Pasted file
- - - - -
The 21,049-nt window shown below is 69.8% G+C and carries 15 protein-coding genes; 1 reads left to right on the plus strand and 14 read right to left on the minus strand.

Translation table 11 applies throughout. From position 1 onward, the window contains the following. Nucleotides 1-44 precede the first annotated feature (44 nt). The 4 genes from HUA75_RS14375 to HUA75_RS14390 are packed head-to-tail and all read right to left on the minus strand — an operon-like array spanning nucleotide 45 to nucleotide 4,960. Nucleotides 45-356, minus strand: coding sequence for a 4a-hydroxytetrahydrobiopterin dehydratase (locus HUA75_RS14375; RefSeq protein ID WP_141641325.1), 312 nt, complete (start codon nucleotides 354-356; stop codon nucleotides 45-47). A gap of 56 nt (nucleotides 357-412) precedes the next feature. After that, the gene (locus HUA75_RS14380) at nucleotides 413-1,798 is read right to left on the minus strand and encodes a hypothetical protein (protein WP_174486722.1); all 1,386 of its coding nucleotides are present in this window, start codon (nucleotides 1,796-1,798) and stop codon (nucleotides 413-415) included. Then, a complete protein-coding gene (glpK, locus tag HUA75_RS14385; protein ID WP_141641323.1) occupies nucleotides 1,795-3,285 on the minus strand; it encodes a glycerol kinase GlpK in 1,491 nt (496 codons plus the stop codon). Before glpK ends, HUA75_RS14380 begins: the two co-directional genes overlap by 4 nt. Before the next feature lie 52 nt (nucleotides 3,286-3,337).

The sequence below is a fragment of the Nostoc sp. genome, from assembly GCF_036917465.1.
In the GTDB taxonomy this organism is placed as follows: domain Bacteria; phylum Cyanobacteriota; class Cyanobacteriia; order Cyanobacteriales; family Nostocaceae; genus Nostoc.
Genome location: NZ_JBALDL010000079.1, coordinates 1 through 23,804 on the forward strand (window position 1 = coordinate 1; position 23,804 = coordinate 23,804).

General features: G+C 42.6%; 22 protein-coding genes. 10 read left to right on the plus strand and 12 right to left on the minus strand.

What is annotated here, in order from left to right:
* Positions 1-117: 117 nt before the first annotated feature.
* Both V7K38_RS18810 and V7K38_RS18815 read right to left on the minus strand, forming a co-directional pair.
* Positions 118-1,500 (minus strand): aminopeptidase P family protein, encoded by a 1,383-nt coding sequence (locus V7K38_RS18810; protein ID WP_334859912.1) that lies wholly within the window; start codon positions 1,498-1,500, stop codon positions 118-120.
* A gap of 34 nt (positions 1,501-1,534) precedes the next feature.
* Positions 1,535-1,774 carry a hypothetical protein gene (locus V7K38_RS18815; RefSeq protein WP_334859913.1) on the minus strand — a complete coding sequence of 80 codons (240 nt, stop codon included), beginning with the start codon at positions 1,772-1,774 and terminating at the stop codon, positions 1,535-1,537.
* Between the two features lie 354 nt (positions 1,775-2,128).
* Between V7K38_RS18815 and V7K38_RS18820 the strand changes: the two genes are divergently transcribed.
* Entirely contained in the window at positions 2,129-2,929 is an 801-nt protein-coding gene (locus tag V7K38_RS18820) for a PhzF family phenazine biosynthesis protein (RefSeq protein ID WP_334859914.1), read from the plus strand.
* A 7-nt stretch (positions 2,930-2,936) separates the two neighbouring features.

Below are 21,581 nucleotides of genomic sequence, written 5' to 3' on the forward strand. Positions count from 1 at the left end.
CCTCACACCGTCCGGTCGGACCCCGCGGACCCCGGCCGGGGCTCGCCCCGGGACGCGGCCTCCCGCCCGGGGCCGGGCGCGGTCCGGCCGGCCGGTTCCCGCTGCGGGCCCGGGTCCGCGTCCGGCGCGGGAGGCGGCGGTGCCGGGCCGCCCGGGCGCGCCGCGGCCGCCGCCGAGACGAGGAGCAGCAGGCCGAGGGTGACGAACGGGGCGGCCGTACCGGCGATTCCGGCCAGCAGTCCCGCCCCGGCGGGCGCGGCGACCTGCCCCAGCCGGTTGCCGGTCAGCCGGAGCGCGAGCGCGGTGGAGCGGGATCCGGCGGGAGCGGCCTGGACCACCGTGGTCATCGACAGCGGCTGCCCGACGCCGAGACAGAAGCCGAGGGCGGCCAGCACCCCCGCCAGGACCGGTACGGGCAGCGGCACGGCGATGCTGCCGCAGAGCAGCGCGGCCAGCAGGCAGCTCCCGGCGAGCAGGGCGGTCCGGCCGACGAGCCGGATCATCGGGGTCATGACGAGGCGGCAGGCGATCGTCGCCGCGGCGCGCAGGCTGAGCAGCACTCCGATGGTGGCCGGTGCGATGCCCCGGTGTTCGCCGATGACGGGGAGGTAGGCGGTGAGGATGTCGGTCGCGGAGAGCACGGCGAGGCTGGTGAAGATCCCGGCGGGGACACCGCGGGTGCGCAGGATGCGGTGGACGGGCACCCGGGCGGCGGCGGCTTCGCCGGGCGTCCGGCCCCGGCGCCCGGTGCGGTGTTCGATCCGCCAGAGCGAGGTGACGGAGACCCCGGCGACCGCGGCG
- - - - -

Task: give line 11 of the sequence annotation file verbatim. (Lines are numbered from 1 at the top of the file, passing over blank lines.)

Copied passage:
* A gap of 34 nt (positions 1,501-1,534) precedes the next feature.